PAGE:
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Pirates Prospect Tony Sanchez Told to Get off Twitter?

Pittsburgh Pirates No. 2 prospect Tony Sanchez could make it in the UFC.  No, we have not seen him fight.  No, he doesn’t appear to be exceptionally big, tough, or insane.  He just likes to tweet and in the UFC you get paid for that type of thing.  Or, should I say, Sanchez liked to tweet.

According to CBSSports.com, the 22-year-old catcher deleted his Twitter account (@TSanchez26) at around 3:30 on Tuesday after writing, “See ya twitter. thanks to the fans for their support and continued support. Pittsburgh is the only goal and twitter is standing in my way.”  Although Pirates farm director Kyle Stark denied that the team told Sanchez to stop using Twitter, that tweet would certainly indicate he was given an ulterior motive.

As for the reasons why he either decided to or was encouraged to stop using Twitter, Sanchez has been a little too loose-lipped — or loose-fingered — with some of his tweets and had to apologize on several different occasions for it.  The first tweet he wrote that upset Stark had to do with throwing a party, and Sanchez later spoke to the Altoona Mirror and apologized for it.  Apparently he hadn’t learned his lesson.

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Pirates Encourage Boycott of Local Bar Offering Discount Following Losses

The Pirates haven’t had a winning season since 1992, giving the fans of Pittsburgh very little to pass the time between the Penguins and Steelers. We keep hoping that they’ll rebuild with good draft picks like Andrew McCutchen, but that appears to be unrealistic. Instead they’ve settled for being the laughingstock of baseball that’s perennially putting up fire sale signs in June. Given their apparent acceptance of losing, it’s odd to see members of their front office get so ticked off by negativity in the community.

WTAE in Pittsburgh via Ben Maller reports that two Pirates front office members called for a ban of Stroll Inn, a bar that offers a nickel off pitchers following Pirates losses. I don’t know how heavy of drinkers they are in Pittsburgh, but last I checked a nickel can’t even buy you a stick of gum, so this seems to be much more about the humor than the discount. Unsurprisingly, the same group that fired one of its pierogi racers for expressing negativity, is displeased with the bar.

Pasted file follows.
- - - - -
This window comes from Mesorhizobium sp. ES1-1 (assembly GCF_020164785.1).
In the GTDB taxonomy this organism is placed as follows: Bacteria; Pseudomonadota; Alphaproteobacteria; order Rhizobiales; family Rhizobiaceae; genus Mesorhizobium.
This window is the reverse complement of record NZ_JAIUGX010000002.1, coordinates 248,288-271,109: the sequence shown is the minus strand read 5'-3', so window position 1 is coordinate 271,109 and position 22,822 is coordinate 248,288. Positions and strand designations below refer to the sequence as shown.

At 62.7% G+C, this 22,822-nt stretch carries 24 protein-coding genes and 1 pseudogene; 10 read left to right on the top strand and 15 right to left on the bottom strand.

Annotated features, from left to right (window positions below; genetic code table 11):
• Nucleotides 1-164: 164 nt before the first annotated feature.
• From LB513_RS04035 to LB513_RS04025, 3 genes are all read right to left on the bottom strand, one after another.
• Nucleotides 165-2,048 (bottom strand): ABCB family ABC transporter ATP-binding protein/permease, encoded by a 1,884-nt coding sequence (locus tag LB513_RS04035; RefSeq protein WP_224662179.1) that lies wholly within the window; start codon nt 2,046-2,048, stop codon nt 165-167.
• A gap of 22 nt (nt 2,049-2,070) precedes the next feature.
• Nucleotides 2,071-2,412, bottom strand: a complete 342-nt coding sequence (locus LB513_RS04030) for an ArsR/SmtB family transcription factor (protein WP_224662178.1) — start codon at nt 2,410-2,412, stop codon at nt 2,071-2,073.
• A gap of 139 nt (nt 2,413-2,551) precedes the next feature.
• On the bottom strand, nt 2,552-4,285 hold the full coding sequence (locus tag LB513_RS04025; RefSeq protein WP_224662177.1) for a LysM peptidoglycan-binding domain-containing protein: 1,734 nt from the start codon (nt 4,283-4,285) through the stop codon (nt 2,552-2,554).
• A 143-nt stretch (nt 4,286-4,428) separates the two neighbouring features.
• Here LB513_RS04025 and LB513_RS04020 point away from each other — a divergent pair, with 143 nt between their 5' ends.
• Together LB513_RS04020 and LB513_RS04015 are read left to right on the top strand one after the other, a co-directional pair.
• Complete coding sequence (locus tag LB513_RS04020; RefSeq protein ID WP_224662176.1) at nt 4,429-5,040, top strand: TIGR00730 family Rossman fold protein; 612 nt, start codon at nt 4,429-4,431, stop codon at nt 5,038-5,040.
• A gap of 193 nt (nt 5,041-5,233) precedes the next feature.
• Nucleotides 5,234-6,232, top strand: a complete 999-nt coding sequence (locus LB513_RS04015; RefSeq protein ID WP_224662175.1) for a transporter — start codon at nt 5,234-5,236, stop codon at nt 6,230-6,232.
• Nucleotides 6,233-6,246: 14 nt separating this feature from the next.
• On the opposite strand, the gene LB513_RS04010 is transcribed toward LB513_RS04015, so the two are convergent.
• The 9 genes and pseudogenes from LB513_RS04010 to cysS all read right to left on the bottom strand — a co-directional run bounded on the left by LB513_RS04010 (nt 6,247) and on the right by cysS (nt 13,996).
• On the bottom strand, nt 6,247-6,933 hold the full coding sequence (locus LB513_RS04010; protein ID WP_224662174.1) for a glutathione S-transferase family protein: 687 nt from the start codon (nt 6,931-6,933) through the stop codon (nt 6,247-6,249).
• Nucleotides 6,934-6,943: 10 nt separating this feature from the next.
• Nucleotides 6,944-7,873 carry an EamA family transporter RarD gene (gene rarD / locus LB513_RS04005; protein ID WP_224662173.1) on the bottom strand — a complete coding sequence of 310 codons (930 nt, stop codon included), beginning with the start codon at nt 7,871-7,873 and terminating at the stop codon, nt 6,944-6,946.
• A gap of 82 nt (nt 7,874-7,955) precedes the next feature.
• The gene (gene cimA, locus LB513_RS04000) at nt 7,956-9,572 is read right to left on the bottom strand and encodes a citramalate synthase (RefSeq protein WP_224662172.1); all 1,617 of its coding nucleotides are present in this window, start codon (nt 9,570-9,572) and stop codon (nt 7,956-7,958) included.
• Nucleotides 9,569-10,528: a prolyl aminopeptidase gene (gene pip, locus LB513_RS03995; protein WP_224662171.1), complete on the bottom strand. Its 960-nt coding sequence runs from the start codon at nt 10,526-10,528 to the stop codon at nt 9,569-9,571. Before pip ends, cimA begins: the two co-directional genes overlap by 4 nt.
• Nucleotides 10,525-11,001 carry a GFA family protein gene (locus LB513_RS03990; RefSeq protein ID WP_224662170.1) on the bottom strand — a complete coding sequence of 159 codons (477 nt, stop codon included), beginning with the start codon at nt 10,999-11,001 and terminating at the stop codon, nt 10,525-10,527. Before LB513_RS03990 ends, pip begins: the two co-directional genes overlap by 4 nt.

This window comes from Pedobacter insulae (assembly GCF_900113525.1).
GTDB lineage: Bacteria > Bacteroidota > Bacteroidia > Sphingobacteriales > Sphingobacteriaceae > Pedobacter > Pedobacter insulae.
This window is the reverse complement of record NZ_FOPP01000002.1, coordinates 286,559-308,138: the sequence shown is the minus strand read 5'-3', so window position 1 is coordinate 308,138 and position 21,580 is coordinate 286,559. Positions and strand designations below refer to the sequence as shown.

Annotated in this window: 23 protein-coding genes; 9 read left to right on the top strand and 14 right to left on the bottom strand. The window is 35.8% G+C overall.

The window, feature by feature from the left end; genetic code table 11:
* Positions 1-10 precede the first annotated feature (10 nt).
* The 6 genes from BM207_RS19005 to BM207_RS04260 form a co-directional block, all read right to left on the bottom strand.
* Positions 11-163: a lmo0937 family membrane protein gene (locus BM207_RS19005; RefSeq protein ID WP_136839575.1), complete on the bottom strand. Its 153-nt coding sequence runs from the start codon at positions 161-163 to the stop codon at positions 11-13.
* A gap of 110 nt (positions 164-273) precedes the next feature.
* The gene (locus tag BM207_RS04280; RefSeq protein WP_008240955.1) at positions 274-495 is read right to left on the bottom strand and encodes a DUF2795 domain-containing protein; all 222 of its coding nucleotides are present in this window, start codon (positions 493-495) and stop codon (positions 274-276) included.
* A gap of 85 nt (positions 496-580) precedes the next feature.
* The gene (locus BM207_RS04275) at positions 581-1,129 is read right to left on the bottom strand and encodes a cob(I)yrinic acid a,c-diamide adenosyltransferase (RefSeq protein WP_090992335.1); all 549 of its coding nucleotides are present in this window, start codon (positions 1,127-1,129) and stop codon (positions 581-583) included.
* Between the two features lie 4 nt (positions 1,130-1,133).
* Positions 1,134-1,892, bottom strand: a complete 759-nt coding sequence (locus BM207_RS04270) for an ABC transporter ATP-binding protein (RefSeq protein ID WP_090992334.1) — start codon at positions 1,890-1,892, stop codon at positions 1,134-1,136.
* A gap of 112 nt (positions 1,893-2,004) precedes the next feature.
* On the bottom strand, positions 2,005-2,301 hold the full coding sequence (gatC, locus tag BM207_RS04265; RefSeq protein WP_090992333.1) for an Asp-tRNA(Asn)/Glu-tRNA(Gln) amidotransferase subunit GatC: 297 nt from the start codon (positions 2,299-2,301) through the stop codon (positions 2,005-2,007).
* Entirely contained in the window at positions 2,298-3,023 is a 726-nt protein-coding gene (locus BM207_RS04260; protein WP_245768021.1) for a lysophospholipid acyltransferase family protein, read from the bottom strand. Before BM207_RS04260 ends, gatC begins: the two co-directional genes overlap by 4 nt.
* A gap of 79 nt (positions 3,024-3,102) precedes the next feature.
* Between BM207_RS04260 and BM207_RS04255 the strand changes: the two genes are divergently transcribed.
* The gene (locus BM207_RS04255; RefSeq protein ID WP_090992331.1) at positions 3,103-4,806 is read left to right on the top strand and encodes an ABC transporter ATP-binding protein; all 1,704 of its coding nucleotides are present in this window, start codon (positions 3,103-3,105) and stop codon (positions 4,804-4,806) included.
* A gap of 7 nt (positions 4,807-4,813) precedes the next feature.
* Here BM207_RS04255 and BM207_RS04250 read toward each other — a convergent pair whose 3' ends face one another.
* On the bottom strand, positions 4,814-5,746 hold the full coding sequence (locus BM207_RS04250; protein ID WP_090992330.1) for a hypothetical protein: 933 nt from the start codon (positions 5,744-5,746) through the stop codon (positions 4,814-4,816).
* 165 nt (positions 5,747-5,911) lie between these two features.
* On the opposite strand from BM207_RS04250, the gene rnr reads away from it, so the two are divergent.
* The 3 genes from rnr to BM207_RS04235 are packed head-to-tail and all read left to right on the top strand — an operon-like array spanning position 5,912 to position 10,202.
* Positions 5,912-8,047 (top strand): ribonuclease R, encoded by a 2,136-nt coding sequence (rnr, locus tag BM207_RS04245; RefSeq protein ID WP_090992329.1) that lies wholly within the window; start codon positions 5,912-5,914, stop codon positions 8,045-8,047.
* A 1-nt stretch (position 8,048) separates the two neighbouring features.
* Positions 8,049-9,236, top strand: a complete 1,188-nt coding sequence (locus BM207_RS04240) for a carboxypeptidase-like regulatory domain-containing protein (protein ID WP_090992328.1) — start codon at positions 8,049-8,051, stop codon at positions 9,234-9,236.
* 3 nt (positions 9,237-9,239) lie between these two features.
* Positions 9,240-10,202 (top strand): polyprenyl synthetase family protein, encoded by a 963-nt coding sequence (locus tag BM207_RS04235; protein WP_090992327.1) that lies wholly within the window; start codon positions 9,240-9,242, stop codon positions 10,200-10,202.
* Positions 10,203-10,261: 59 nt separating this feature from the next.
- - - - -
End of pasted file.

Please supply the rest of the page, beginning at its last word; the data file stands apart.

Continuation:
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Pittsburgh Pirates Still a Hapless Bunch

Avast ye, matey’s! It has been said that Halley’s Comet might appear on Earth twice in a typical human lifetime. The same could be said of the Pittsburgh Pirates. Somewhere on the spectrum of winning the lottery a few times in a row and finding one of those stamps with the upside-down airplane on them lies a Pirates championship run. Since the last time the team was spotted playing in October, the team has found a way to lose 90-or-more games nine times while finishing 13 games or more behind first place all but one season since 1992. The team came into being in 1887, when it was designated as hailing from “Pittsburg.” At some point in history, the team added an “H,” left out a lot of “W’s” and has elicited a flurry of “Z’s.” The result has been a laughingstock where one is not warranted, kind of like a Bob Saget variety show.

It’s safe to say that William Kidd, Bartholomew Roberts, and Blackbeard never swung in on any chandeliers in the vicinity of Pittsburgh. At least those guys knew how to make someone walk the plank. The poor schmos in the Steel City have had a tough enough time finding a way to walk the 90 feet down to first base. It probably explains why there is a long list of managers that have been sent to Davey Jones’ locker, from Gene Lamont to Pete Mackanin, and John Russell. Perhaps Garrett Jones (no relation to Davey) and Jose Tabata could have learned a thing or two from Long John Silver about how to properly execute a hit-and-run. Coming off their 18th consecutive losing season, it is safe to say that things for Pittsburgh’s resident baseball team have been AAARRRRRR-duous.

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Pirates Think they Tricked Rockies into Pitching to Jose Tabata

The Pittsburgh Pirates beat the Colorado Rockies 4-3 in 14 innings Friday night. Both teams were shutout from the 7th inning on until the Pirates won things on a Jose Tabata walkoff double off the wall in right field.

The big question after the game was why the Rockies decided to pitch to Tabata with two outs and a man on in the 14th when relief pitcher Garrett Olson was on deck. Pittsburgh players were convinced a mind game intended to trick Colorado worked.

As Pirates writer Colin Dunlap explained, Pittsburgh sent Andrew McCutchen on deck even though he was really in the hole. They think seeing McCutchen on deck was enough to convince Colorado to throw to Tabata even though the right move would have been walking him to face the pitcher.